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Date:   Tue, 05 Mar 2019 22:00:58 +0100
From:   John Ogness <john.ogness@...utronix.de>
To:     Sergey Senozhatsky <sergey.senozhatsky@...il.com>
Cc:     linux-kernel@...r.kernel.org,
        Peter Zijlstra <peterz@...radead.org>,
        Petr Mladek <pmladek@...e.com>,
        Steven Rostedt <rostedt@...dmis.org>,
        Daniel Wang <wonderfly@...gle.com>,
        Andrew Morton <akpm@...ux-foundation.org>,
        Linus Torvalds <torvalds@...ux-foundation.org>,
        Greg Kroah-Hartman <gregkh@...uxfoundation.org>,
        Alan Cox <gnomes@...rguk.ukuu.org.uk>,
        Jiri Slaby <jslaby@...e.com>,
        Peter Feiner <pfeiner@...gle.com>,
        linux-serial@...r.kernel.org,
        Sergey Senozhatsky <sergey.senozhatsky.work@...il.com>
Subject: Re: [RFC PATCH v1 08/25] printk: add ring buffer and kthread

Hi Sergey,

Thanks for your feedback.

I am responding to this comment ahead of your previous comments because
it really cuts at the heart of the proposed design. After addressing
this point it will make it easier for me to respond to your other
comments.

NOTE: This is a lengthy response.

On 2019-03-04, Sergey Senozhatsky <sergey.senozhatsky@...il.com> wrote:
>> But in general, channels which depend on preemptible printk will
>> become totally useless in some cases.
>
> Which brings me to a question - what are those messages/channels? Not
> important enough to be printed on consoles immediately, yet important
> enough to pass the suppress_message_printing() check.

I would like to clarify that message supression (i.e. console loglevel)
is a method of reducing what is printed. It does nothing to address the
issues related to console printing. My proposal focusses on addressing
the issues related to console printing.

Console printing is a convenient feature to allow a kernel to
communicate information to a user without any reliance on
userspace. IMHO there are 2 categories of messages that the kernel will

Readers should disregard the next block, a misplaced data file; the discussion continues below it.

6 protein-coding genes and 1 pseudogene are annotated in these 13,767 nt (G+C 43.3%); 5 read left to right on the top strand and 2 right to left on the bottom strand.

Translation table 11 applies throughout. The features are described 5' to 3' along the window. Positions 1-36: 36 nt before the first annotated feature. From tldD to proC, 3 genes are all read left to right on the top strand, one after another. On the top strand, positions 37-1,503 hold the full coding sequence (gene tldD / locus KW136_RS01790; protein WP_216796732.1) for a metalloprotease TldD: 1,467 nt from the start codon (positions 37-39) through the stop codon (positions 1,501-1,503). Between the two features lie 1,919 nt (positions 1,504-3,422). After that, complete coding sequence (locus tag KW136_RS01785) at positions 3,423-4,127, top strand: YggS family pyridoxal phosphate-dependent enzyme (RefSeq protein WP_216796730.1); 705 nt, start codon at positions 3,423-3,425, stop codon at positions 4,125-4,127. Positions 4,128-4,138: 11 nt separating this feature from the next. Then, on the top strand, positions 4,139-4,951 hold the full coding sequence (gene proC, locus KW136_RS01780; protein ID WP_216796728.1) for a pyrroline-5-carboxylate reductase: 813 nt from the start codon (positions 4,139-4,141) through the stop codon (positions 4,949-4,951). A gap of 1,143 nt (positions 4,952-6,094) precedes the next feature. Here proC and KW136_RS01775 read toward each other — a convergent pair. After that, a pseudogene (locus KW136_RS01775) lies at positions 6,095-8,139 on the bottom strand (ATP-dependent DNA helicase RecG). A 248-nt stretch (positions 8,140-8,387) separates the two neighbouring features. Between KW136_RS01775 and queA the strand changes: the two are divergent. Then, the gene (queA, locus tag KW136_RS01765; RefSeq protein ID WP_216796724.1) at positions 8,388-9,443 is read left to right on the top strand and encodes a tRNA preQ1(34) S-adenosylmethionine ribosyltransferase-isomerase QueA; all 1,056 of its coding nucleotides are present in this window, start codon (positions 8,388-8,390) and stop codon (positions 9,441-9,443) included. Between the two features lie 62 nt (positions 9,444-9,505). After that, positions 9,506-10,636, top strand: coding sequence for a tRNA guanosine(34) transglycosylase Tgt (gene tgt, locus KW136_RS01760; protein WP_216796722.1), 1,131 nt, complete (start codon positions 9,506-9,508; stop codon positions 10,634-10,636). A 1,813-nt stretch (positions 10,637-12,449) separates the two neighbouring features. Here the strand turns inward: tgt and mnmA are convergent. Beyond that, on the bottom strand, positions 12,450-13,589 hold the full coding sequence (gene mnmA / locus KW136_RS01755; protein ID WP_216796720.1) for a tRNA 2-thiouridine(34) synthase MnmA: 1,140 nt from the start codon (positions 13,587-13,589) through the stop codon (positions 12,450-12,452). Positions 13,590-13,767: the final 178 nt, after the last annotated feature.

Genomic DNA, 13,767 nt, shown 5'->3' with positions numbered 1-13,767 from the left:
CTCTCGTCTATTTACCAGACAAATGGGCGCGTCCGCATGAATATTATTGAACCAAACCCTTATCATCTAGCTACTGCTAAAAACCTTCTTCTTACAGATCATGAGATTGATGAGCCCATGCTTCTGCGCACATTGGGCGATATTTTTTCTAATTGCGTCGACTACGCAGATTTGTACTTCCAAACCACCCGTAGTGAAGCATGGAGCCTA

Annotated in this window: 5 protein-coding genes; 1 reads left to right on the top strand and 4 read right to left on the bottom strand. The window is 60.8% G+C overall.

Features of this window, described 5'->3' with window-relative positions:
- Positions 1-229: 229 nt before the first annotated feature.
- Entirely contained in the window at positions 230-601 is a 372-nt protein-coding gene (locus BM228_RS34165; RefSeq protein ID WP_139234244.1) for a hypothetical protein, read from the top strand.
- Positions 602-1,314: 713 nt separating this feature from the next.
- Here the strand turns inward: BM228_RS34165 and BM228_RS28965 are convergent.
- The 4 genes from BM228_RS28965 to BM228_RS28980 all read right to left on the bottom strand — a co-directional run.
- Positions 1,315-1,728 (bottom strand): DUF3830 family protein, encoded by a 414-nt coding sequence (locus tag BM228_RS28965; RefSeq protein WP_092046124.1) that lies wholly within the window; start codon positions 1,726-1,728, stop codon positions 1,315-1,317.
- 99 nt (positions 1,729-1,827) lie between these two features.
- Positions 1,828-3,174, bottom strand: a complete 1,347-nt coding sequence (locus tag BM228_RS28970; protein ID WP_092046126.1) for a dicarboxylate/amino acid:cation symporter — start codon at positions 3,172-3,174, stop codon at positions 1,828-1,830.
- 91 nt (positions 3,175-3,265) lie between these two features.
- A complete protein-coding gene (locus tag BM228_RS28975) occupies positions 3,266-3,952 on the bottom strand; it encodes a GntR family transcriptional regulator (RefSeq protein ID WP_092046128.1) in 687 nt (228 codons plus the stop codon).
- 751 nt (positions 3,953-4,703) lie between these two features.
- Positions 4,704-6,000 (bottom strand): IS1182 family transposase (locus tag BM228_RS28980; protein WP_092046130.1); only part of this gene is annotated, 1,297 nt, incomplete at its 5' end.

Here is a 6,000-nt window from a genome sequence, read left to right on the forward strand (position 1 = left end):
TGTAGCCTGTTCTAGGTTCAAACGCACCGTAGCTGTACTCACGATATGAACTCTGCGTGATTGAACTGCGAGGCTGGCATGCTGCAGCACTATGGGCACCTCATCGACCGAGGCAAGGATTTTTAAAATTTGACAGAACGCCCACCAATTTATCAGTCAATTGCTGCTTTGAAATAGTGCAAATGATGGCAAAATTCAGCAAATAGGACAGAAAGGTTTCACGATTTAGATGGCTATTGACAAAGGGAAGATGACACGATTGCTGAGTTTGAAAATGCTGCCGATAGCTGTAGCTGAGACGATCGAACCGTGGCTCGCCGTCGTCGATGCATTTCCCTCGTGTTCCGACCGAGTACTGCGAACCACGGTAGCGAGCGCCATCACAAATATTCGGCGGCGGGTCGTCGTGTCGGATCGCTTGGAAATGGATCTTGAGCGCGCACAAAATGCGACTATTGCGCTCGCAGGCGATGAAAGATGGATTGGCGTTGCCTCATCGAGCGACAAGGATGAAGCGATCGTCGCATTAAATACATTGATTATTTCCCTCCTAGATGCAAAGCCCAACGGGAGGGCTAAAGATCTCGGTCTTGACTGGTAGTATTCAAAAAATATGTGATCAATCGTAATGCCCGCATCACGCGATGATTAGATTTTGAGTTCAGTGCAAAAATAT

communicate. The first is informational (usb events, wireless and
ethernet connectivity, filesystem events, etc.). Since this category of
messages occurs during normal runtime, we should expect that it does not
cause adverse effects to the rest of the system (such as latencies and
non-deterministic behavior).

The second category is for emergency situations, where the kernel needs
to report something unusual (panic, BUG, WARN, etc.). In some of these
situations, it may be the last thing the kernel ever does. We should
expect this category to focus on getting the message out as reliably as
possible. Even if it means disturbing the system with large latencies.

_Both_ categories are important for the user, but their requirements are
different:

   informational: non-disturbing
   emergency:     reliable

But what if a console doesn't support the write_atomic() that the
emergency category requires? Then implement it. We currently have about
80 console drivers.

But what if can't be implemented? vt console, for example? Yes, the vt
console would be tricky. It doesn't even support the current
bust_spinlocks/oops_in_progress. But since the emergency category has a
clear requirement (reliability), it means that a vt write_atomic() does
not need to be concerned with system disturbance. That could help to
find an implementation that will work, even for vt.

> We may wave those semi-important messages good bye, I'm afraid,
> preemptible printk will take care of it.

You are talking about a system that is overloaded with messages to print
to the console. The current printk implementation will do a better job
of getting the informational messages out, but at an enormous cost to
all the tasks on the system (including the realtime tasks). I am
proposing a printk implementation where the tasks are not affected by
console printing floods. When the CPU is allowed to dedicate itself to
tasks, this obviously reduces the CPU available for console printing,
and thus more messages will be lost. It is a choice to clarify printk's
role (non-disturbance) and at the same time guarantee more determinism
for the kernel and its tasks.

As I've said, the messages of the informational category are also
important. There are things that can be done to help get these messages
out. For example:

- Creating printk-kthreads per console (and thus per-console locks) so
  that printk-buffer readers are not slowing each other down.

- Having printk-threads use priority-buckets based on loglevels so that
  (like the rt scheduler) more important messages are printed first.

- Assigning the printk-kthread of more important consoles an appropriate
  realtime priority.

> So... do we have a case here? Do we really need printk-kthread?

Obviously I answer yes to that.

I want messages of the information category to cause no disturbance to
the system. Give the kernel the freedom to communicate to users without
destroying its own performance. This can only be achieved if the
messages are printed from a _fully_ preemptible context.

And I want messages of the emergency category to be as reliable as
possible, regardless of the costs to the system. Give the kernel a clear
mechanism to _reliably_ communicate critical information. Such messages
should never appear on a correctly functioning system.

And again, both of the above have nothing to do with message
suppression. Here I am addressing the console printing issues:
reliability and disturbance.

John Ogness

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